Overlay repair with a synthetic collagen scaffold improves the quality of healing in a rat rotator cuff repair model.

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dc.contributor.author Zhu, Mark en
dc.contributor.author Tay, Mei Lin en
dc.contributor.author Callon, Karen en
dc.contributor.author Tuari, Donna en
dc.contributor.author Zhao, Lei en
dc.contributor.author Dray, Michael en
dc.contributor.author Zhang, Jie en
dc.contributor.author Dalbeth, Nicola en
dc.contributor.author Munro, Jacob en
dc.contributor.author Young, Simon en
dc.contributor.author Coleman, Brendan en
dc.contributor.author Patel, Dipika en
dc.contributor.author Cornish, Jillian en
dc.contributor.author Musson, David en
dc.date.accessioned 2019-05-28T21:20:48Z en
dc.date.issued 2019-05 en
dc.identifier.issn 1058-2746 en
dc.identifier.uri http://hdl.handle.net/2292/46804 en
dc.description.abstract BACKGROUND:Augmenting repairs with extracellular matrix-based scaffolds is a common option for rotator cuff tears. In this study, a new collagen scaffold was assessed for its efficacy in augmenting rotator cuff repair. METHODS:The collagen scaffold was assessed in vitro for cytocompatibility and retention of tenocyte phenotype using alamarBlue assays, fluorescent imaging, and real-time polymerase chain reaction. Immunogenicity was assessed in vitro by the activation of human monocytes. In vivo, by use of a modified rat rotator cuff defect model, supraspinatus tendon repairs were carried out in 40 animals. Overlay augmentation with the collagen scaffold was compared with unaugmented repairs. At 6 and 12 weeks postoperatively, the repairs were tested biomechanically to evaluate repair strength, as well as histologically to assess quality of healing. RESULTS:The collagen scaffold supported human tendon-derived cell growth in vitro, with cells demonstrating proliferation and appearing morphologically tenocytic over the experimental period. No immunogenic responses were provoked compared with suture material control. In vivo, augmentation with the scaffold improved the histologic scores at 12 weeks (8.4 of 15 vs 6.4 of 15, P = .032). However, no significant difference was detected with mechanical testing. CONCLUSION:The new collagen scaffold was supportive of cell growth in vitro and generated a minimal acute inflammatory response. In vivo, we observed an improvement in the histologic appearance of the repair at 12 weeks. However, a meaningful increase in biomechanical strength was not achieved. Further modification and improvement of the scaffold are required prior to consideration for clinical use. en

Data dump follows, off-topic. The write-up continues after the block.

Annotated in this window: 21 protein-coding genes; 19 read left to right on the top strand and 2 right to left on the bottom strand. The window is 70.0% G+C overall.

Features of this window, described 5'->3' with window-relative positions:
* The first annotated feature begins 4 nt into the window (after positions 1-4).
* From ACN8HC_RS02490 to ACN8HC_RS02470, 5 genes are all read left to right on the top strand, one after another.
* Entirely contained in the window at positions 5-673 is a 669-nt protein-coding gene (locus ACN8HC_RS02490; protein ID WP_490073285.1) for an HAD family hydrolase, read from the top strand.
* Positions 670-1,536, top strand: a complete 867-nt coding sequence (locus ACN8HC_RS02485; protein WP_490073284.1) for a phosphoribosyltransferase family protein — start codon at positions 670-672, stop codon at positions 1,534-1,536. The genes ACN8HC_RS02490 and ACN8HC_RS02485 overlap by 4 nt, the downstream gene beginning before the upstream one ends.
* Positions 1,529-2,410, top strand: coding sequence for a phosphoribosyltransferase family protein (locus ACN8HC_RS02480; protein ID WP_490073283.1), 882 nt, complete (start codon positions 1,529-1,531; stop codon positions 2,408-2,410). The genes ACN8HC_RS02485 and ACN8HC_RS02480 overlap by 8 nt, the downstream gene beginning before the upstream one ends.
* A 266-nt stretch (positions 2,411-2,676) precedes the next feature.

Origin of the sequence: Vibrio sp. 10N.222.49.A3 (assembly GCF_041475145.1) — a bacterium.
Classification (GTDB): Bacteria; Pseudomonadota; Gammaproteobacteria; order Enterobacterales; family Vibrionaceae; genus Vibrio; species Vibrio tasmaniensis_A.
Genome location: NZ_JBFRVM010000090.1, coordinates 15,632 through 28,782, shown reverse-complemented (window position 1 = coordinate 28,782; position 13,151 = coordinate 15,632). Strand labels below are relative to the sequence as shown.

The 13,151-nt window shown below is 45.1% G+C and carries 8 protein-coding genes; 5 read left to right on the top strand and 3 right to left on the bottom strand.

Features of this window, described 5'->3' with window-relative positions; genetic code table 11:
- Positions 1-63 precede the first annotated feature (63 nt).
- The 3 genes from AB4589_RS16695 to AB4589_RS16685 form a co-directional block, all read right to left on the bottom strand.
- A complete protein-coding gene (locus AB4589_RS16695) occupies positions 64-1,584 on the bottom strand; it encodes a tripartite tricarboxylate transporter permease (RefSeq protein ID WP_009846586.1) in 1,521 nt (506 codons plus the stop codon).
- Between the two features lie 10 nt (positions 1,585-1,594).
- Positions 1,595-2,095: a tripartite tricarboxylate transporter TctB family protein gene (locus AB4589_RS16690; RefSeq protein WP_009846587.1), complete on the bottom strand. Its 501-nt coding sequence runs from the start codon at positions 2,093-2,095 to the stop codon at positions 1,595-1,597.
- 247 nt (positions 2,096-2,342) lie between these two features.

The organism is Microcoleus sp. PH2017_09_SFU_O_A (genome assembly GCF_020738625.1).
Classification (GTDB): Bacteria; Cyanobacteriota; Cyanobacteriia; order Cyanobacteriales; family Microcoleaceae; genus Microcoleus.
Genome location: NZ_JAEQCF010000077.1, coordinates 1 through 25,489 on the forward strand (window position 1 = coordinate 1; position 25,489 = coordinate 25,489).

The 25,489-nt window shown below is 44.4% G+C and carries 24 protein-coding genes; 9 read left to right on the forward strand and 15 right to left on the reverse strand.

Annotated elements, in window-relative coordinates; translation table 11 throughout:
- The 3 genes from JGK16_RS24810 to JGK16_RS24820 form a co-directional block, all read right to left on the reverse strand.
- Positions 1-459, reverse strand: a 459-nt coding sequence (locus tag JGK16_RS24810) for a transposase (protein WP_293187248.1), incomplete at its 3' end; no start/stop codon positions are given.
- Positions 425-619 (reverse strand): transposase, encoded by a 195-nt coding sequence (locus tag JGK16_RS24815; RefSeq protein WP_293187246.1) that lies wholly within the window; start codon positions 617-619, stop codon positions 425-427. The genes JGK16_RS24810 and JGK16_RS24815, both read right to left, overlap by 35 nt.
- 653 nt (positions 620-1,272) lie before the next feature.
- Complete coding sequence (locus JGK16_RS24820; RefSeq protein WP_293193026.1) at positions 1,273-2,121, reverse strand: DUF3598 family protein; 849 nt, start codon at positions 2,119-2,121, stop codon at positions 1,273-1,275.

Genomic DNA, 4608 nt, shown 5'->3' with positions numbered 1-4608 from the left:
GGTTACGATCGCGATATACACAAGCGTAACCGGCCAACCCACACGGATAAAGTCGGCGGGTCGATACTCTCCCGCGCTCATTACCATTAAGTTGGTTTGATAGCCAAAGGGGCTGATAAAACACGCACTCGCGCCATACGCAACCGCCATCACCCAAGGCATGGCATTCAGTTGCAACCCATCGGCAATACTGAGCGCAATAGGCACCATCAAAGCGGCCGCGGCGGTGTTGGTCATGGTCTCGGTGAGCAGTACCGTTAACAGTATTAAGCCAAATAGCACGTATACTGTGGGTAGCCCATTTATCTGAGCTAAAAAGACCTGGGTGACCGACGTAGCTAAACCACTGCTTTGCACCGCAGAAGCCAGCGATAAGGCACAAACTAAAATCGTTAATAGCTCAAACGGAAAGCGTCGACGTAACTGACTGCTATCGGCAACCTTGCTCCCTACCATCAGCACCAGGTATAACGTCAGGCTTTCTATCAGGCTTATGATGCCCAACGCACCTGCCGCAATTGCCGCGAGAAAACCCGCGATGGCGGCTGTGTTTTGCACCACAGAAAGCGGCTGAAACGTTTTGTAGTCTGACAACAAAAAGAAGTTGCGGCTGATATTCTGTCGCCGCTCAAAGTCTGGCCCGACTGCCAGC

dc.format.medium Print-Electronic en
dc.language eng en
dc.relation.ispartofseries Journal of shoulder and elbow surgery en
dc.rights Items in ResearchSpace are protected by copyright, with all rights reserved, unless otherwise indicated. Previously published items are made available in accordance with the copyright policy of the publisher. en
dc.rights.uri https://researchspace.auckland.ac.nz/docs/uoa-docs/rights.htm en
dc.subject Extracellular Matrix en
dc.subject Animals en
dc.subject Rats en
dc.subject Rats, Sprague-Dawley en
dc.subject Disease Models, Animal en
dc.subject Collagen en
dc.subject Wound Healing en
dc.subject Tissue Scaffolds en
dc.subject Biomechanical Phenomena en
dc.subject Rotator Cuff Injuries en
dc.title Overlay repair with a synthetic collagen scaffold improves the quality of healing in a rat rotator cuff repair model. en
dc.type Journal Article en
dc.identifier.doi 10.1016/j.jse.2018.11.044 en
pubs.issue 5 en
pubs.begin-page 949 en
pubs.volume 28 en
dc.rights.holder Copyright: The author en
pubs.end-page 958 en
pubs.publication-status Published en
dc.rights.accessrights http://purl.org/eprint/accessRights/RestrictedAccess en
pubs.subtype Journal Article en
pubs.elements-id 761329 en
pubs.org-id Academic Services en
pubs.org-id Examinations en
pubs.org-id Medical and Health Sciences en
pubs.org-id School of Medicine en
pubs.org-id Medicine Department en
pubs.org-id Ophthalmology Department en
pubs.org-id Surgery Department en
pubs.org-id Science en
pubs.org-id Science Research en
pubs.org-id Maurice Wilkins Centre (2010-2014) en
dc.identifier.eissn 1532-6500 en
pubs.record-created-at-source-date 2019-02-07 en
pubs.dimensions-id 30723031 en

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